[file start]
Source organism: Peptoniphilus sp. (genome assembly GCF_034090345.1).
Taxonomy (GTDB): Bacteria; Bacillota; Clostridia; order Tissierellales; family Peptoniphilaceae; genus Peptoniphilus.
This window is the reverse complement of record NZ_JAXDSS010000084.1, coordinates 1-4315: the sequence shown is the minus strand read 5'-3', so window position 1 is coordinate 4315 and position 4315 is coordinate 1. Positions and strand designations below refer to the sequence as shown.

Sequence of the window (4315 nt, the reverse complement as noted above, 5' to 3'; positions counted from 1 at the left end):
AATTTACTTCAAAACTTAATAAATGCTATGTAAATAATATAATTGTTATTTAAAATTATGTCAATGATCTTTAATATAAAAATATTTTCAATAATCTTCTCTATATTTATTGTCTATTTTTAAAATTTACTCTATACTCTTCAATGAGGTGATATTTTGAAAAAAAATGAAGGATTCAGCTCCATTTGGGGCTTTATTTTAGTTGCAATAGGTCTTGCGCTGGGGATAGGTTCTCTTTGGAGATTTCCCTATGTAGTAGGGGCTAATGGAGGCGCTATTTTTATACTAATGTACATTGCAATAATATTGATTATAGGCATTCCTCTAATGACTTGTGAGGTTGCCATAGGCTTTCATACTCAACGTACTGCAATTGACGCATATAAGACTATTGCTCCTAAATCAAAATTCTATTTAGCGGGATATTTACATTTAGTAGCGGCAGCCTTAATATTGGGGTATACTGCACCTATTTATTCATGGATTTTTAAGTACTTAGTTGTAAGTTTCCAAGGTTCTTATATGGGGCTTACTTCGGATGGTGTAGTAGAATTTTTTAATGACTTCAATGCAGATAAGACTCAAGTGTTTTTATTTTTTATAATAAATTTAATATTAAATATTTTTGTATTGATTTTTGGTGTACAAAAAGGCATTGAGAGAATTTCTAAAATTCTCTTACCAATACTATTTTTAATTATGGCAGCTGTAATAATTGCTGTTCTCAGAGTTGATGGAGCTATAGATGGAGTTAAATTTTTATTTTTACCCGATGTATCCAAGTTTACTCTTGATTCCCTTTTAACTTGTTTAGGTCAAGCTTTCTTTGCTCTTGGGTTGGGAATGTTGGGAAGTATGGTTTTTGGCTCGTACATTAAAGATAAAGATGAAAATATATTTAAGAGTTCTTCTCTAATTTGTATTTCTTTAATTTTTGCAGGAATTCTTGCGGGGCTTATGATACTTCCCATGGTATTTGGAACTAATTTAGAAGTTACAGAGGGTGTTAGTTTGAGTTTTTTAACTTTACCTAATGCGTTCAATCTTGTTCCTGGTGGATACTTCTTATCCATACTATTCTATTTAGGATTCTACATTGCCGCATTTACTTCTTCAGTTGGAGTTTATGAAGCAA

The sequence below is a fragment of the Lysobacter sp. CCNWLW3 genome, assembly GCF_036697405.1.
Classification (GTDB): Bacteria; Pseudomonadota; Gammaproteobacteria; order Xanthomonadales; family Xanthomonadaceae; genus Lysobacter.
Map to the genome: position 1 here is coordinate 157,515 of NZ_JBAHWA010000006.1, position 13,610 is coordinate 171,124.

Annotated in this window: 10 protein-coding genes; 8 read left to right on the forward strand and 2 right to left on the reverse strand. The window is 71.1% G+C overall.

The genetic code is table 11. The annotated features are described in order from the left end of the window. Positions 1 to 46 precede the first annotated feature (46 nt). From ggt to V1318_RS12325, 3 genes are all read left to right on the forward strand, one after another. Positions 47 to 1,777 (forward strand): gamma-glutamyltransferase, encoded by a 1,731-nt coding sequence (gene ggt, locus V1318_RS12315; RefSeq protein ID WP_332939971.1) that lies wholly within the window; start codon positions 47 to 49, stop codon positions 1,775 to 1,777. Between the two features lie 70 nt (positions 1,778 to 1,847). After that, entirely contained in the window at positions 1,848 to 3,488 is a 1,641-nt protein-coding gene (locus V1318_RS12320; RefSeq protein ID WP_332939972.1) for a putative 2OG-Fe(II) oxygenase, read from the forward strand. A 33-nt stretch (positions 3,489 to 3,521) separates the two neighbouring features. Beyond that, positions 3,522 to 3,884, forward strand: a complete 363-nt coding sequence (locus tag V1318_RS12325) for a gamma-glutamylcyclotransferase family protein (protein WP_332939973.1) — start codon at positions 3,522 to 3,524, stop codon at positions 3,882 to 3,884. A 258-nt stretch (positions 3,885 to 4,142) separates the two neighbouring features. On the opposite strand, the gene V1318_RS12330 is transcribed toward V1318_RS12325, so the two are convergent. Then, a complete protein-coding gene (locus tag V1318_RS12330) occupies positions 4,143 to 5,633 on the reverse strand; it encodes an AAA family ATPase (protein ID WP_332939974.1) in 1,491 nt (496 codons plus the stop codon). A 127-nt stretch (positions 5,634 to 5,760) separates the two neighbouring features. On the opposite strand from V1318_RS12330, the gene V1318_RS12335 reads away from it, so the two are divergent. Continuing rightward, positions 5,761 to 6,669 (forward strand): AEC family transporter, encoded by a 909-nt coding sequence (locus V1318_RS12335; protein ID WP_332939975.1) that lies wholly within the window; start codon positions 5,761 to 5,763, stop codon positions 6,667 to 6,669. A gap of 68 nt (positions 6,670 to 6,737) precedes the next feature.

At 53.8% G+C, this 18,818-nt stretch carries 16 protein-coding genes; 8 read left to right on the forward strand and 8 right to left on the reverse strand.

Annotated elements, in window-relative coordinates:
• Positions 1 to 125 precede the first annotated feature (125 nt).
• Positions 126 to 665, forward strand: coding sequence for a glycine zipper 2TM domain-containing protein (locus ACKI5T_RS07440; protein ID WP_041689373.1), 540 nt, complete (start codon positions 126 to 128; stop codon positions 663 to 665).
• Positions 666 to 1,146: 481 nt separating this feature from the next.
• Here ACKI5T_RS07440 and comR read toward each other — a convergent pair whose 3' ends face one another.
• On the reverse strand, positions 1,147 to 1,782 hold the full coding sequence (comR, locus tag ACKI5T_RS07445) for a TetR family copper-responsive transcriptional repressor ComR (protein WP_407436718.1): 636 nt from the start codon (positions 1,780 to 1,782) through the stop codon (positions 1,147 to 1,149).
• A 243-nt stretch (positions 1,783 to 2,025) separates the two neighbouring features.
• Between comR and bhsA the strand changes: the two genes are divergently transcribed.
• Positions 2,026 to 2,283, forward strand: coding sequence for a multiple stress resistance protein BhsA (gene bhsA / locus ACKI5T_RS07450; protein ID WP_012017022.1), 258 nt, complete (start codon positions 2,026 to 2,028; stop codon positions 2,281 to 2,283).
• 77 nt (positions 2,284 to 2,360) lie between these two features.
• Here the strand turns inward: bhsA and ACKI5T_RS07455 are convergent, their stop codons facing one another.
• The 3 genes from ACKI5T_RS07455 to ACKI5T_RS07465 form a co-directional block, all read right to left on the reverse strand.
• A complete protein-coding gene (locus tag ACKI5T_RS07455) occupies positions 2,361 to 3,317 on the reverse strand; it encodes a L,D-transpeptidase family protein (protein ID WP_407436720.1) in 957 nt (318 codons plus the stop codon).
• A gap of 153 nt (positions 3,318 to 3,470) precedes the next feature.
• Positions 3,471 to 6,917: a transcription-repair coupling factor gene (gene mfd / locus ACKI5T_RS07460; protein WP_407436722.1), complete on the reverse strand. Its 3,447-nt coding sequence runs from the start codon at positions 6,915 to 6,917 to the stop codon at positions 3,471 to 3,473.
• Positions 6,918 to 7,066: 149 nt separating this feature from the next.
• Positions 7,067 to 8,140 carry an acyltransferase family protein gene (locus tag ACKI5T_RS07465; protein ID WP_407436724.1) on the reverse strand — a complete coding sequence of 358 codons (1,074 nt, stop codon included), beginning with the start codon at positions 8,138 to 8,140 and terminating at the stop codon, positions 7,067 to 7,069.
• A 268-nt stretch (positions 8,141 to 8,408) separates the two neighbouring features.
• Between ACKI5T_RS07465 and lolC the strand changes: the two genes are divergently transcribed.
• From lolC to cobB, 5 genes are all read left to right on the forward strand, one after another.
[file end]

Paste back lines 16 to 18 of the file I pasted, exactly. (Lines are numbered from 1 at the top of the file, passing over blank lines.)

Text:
• Here ACKI5T_RS07440 and comR read toward each other — a convergent pair whose 3' ends face one another.
• On the reverse strand, positions 1,147 to 1,782 hold the full coding sequence (comR, locus tag ACKI5T_RS07445) for a TetR family copper-responsive transcriptional repressor ComR (protein WP_407436718.1): 636 nt from the start codon (positions 1,780 to 1,782) through the stop codon (positions 1,147 to 1,149).
• A 243-nt stretch (positions 1,783 to 2,025) separates the two neighbouring features.